From Foreign Affairs, a special section on the Iran debate: To strike or not to strike? (and reponses) From The New York Times Magazine, a cover story: Will Israel attack Iran? Joshua Pollack on how to prevent war with Iran (and more). From The Monkey Cage, Matthew Fuhrmann on military strikes against Iran’s nuclear facilities: Are they likely and will they work?; and how do states act after they get nuclear weapons? Iran’s navy may not be a match for the US, but the Strait of Hormuz offers plenty of ways for it to make life tricky. Is a nuclear Iran really to be feared? After proliferation: Joshua Rovner on how to deter Iran when it goes nuclear. Should the West just let Iran enrich uranium? Jeremy Bernstein on Iran: The scientists and the Bomb. Is Iran's offer to talk nukes a win for the West? (and more) Despite a nearly decade-long atomic scare, there is still no firm evidence of an Iranian nuclear bomb. Can Europe's oil embargo force Iran to back down on its nuclear program? Martin W. Lewis on the dream — or nightmare — of “Greater Iran”.
Antti Kauppinen (TCD): What Is Wrong With Economic Inequality? From Social Research, a special issue on The Body and the State: How the State Controls and Protects the Body. From Archaeology, a look at the top 10 discoveries of 2011. How to break Murphy's Law: The introduction of verification and checking procedures can improve structural safety and performance and so prevent the application of the "law". From LRB, Slavoj Zizek on the revolt of the salaried bourgeoisie. His ascent to cultural superstardom has been fuelled by his comic talent, but jokes are a serious business for Slavoj Zizek. Mat Callahan on distinguishing friend from foe in the intellectual property debate. Jacques Verges, lawyer who seeks out and associates with nazis and antisemites and downplayed the horrors of the Holocaust to defend a Nazi war criminal, has been invited to take part in a public event at the University of London. Dialectic of Counter-Enlightenment: Martin Jay on the Frankfurt School as scapegoat of the lunatic fringe. A scientist has dreams filled with carrots screaming, crying and begging to die.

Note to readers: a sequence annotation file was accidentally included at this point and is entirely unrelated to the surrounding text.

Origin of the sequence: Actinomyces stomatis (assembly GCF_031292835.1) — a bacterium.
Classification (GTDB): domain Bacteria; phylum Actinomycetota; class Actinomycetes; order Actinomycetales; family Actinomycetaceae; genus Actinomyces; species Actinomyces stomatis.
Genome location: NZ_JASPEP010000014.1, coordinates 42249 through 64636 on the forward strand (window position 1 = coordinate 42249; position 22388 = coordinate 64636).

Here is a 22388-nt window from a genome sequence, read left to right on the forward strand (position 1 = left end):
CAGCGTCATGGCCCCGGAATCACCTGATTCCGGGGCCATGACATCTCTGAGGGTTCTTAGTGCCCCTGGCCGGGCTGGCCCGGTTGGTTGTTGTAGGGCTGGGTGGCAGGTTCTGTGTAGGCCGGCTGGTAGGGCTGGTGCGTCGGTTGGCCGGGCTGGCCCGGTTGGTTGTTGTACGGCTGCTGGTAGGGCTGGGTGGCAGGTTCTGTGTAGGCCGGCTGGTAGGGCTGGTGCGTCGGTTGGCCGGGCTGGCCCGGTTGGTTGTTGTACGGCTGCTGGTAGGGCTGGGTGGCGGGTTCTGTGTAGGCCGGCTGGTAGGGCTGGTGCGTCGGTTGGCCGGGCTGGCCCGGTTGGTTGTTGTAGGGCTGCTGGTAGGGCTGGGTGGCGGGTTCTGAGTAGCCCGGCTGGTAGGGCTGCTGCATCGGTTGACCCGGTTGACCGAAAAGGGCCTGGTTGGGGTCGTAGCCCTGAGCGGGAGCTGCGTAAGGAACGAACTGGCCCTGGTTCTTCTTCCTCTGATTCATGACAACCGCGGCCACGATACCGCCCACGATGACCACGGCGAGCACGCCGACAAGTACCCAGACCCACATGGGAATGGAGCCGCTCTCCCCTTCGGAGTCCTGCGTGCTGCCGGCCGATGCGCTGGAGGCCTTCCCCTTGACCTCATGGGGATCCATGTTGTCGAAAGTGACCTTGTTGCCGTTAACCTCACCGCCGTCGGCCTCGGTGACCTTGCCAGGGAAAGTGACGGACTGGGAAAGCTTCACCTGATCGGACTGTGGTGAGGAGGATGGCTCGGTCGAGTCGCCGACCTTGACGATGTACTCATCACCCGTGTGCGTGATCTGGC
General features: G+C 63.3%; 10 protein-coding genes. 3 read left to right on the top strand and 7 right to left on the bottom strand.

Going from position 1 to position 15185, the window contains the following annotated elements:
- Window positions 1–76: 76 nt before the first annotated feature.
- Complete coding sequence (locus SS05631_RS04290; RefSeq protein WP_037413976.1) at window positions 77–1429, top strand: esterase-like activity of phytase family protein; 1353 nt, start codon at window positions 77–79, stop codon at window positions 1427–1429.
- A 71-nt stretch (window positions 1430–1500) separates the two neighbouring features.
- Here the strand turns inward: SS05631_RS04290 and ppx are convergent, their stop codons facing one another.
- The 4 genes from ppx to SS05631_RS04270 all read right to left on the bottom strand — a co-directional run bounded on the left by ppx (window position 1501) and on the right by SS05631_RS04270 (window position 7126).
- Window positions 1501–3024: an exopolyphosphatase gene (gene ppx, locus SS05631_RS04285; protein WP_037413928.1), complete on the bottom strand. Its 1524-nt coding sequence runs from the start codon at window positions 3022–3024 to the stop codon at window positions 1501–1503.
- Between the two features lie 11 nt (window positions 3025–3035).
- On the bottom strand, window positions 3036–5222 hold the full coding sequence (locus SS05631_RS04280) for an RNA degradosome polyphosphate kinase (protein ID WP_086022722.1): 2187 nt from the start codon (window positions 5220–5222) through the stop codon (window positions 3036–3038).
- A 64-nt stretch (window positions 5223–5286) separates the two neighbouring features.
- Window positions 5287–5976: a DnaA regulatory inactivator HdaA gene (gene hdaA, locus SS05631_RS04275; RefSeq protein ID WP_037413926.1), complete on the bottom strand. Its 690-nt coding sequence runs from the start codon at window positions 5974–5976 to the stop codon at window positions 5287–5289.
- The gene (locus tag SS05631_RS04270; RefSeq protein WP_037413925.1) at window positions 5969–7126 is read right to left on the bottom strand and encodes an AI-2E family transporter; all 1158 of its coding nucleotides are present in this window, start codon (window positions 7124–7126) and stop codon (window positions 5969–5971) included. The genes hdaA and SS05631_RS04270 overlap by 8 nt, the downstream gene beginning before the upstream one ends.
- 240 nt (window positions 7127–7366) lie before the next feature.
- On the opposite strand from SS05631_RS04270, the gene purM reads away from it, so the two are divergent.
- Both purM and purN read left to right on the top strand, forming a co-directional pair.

A new issue of Religion and Liberty is out. From Religions, Casey Borch and Matthew West (Alabama) and Gordon Gauchat (UNC): Go Forth and Multiply: Revisiting Religion and Fertility in the United States, 1984-2008; Rebecca Y. Kim (Pepperdine): Religion and Ethnicity: Theoretical Connections; R. Khari Brown (Wayne State): The Connection between Worship Attendance and Racial Segregation Attitudes among White and Black Americans; Stephen M. Merino (PSU): Neighbors Like Me? Religious Affiliation and Neighborhood Racial Preferences among Non-Hispanic Whites; Todd Matthews, Lee Michael Johnson, and Catherine Jenks (West Georgia): Does Religious Involvement Generate or Inhibit Fear of Crime?; Jeanne Halgren (Minnesota): The Park 51/Ground Zero Controversy and Sacred Sites as Contested Space; and Karam Dana (Harvard) and Matt A. Barreto and Kassra A.R. Oskooii (Washington): Mosques as American Institutions: Mosque Attendance, Religiosity and Integration into the Political System among American Muslims. So what if America is the most religious nation? If you compare creed and deed, the claim is hollow.